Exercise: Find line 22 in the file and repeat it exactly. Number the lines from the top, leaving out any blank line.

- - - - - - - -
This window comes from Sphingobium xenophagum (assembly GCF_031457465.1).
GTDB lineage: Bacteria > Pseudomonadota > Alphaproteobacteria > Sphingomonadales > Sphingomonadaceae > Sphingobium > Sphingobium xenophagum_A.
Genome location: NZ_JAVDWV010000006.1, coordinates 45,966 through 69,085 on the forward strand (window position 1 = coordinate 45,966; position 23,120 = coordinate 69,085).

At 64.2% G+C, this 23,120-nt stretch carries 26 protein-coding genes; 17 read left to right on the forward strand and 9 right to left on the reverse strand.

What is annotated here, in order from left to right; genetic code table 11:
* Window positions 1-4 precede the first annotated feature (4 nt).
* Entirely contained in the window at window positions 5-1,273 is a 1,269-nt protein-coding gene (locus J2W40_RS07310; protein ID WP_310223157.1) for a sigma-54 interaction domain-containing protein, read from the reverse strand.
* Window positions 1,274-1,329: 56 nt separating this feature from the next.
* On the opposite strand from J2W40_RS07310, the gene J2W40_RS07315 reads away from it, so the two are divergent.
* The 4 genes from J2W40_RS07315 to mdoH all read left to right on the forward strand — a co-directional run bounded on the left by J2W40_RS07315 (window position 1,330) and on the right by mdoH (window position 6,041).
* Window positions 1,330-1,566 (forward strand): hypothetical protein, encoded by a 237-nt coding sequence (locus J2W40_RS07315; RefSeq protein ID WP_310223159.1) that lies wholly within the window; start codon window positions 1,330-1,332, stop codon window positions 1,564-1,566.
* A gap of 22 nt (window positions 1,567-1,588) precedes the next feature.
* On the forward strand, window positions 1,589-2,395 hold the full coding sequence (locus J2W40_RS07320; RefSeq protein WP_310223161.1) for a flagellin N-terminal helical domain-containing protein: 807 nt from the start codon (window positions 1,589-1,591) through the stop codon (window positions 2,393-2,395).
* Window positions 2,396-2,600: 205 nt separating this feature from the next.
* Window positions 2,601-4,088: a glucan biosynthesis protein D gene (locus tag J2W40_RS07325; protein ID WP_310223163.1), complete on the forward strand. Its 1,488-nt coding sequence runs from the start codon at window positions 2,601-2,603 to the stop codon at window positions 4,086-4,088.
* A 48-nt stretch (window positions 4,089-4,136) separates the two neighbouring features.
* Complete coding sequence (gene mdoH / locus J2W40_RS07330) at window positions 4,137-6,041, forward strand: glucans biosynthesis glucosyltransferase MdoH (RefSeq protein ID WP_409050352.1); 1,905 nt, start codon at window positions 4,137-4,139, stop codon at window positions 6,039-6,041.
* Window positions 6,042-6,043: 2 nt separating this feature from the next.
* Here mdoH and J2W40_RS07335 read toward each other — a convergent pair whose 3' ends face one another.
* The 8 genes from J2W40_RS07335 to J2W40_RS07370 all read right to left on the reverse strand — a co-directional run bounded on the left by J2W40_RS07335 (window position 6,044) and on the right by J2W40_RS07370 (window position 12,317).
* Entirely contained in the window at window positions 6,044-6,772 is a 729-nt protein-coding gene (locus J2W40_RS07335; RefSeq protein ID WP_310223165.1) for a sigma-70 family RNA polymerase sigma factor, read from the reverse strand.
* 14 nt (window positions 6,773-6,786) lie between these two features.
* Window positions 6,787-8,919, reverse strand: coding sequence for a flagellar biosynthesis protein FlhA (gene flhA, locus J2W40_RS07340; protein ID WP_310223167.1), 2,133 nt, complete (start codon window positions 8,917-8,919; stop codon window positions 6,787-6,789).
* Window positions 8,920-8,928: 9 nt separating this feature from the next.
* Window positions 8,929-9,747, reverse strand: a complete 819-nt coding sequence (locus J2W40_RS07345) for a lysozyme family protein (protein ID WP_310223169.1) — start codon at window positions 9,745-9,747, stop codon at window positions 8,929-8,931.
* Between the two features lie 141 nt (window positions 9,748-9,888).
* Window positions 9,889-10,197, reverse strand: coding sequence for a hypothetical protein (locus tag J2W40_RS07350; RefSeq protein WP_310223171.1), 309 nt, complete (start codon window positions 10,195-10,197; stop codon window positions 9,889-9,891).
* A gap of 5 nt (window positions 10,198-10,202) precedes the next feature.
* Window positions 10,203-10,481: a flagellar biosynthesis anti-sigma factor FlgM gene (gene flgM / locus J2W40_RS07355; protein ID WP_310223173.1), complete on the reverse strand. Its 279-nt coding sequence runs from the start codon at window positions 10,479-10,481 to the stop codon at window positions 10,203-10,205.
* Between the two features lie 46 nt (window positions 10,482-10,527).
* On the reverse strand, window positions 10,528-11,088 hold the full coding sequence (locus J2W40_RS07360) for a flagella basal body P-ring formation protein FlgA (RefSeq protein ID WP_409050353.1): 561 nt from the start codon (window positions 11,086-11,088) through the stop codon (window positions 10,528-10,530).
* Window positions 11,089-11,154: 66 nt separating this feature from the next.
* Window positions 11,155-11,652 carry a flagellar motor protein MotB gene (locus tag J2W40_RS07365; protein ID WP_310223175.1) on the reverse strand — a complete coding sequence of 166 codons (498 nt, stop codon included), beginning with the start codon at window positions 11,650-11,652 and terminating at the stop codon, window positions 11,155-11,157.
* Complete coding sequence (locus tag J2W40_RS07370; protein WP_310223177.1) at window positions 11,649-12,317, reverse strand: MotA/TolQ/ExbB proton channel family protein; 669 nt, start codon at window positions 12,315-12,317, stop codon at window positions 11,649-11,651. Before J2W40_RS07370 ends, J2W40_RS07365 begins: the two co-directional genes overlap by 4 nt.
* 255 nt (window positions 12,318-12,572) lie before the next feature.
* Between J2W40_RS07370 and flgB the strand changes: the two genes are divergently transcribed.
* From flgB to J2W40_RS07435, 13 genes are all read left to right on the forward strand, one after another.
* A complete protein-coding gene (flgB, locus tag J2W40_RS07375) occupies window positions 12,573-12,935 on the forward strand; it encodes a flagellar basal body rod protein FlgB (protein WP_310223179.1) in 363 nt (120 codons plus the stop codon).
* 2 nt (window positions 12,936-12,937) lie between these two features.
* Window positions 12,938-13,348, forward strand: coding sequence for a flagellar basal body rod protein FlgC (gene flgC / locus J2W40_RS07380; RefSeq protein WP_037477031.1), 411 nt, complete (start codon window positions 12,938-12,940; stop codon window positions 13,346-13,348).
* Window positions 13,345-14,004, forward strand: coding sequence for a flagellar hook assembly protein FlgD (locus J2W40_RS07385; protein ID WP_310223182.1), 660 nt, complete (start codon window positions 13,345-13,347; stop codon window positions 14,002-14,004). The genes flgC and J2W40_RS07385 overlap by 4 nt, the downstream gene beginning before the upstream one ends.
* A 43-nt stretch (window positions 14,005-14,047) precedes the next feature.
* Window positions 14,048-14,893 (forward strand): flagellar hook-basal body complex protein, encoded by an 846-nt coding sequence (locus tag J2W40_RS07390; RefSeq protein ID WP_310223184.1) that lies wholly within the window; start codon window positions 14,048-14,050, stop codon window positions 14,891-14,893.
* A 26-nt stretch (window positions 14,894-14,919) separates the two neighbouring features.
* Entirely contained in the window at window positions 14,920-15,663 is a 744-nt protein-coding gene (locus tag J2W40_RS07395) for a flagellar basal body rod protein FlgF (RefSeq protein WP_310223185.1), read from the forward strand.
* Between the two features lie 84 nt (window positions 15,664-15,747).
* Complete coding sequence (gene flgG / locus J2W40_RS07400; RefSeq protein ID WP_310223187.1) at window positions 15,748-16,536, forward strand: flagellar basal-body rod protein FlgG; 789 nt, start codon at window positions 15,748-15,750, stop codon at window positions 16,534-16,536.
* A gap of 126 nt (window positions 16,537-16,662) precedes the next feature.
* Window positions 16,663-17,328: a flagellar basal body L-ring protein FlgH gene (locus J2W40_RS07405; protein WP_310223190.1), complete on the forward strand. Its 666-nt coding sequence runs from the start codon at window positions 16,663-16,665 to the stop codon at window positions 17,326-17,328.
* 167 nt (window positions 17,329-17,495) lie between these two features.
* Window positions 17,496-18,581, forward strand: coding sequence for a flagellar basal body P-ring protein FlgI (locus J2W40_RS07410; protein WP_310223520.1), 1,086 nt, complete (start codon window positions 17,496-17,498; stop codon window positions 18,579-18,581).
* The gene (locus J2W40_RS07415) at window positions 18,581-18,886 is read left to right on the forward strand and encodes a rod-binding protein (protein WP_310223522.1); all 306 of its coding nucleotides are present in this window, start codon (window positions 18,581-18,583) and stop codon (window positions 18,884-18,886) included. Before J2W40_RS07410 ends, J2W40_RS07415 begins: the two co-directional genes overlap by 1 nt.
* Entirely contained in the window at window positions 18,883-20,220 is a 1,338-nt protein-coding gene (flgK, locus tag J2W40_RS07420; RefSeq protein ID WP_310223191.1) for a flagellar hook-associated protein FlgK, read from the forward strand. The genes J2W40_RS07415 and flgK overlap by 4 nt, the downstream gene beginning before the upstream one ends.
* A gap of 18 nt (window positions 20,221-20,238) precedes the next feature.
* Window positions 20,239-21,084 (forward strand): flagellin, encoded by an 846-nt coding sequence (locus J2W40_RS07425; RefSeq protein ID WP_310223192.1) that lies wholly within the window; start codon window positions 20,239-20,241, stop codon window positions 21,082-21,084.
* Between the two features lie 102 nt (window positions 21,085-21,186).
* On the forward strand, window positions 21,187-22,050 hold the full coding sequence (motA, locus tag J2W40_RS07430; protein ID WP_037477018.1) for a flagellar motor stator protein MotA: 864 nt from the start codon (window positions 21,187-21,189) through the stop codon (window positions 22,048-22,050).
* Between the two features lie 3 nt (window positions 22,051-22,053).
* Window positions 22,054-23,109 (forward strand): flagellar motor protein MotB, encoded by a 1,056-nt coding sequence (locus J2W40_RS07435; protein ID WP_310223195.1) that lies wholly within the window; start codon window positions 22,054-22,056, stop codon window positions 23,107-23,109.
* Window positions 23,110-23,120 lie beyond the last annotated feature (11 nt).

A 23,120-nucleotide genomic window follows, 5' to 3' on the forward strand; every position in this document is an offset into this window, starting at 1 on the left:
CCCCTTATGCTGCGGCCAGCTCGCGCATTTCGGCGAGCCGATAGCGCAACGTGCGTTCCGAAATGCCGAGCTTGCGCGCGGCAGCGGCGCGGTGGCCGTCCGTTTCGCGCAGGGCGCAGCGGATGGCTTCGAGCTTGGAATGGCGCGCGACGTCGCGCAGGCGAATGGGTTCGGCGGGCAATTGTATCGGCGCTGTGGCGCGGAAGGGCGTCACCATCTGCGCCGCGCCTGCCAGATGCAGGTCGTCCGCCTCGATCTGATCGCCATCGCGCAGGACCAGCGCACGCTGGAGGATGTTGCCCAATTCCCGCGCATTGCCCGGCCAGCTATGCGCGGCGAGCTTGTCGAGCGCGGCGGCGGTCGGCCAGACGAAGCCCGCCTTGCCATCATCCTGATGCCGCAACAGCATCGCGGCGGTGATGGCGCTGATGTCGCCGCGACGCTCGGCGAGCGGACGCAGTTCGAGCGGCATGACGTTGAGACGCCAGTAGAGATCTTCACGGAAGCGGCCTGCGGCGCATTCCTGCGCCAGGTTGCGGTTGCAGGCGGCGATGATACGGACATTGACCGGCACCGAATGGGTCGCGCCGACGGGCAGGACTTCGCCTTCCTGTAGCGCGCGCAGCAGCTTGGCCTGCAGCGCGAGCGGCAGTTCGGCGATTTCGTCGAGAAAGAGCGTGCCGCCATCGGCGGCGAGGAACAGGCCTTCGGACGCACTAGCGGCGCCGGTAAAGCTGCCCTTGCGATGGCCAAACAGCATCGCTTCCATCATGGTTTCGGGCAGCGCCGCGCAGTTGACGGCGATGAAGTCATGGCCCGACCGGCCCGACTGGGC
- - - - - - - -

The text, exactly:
* 14 nt (window positions 6,773-6,786) lie between these two features.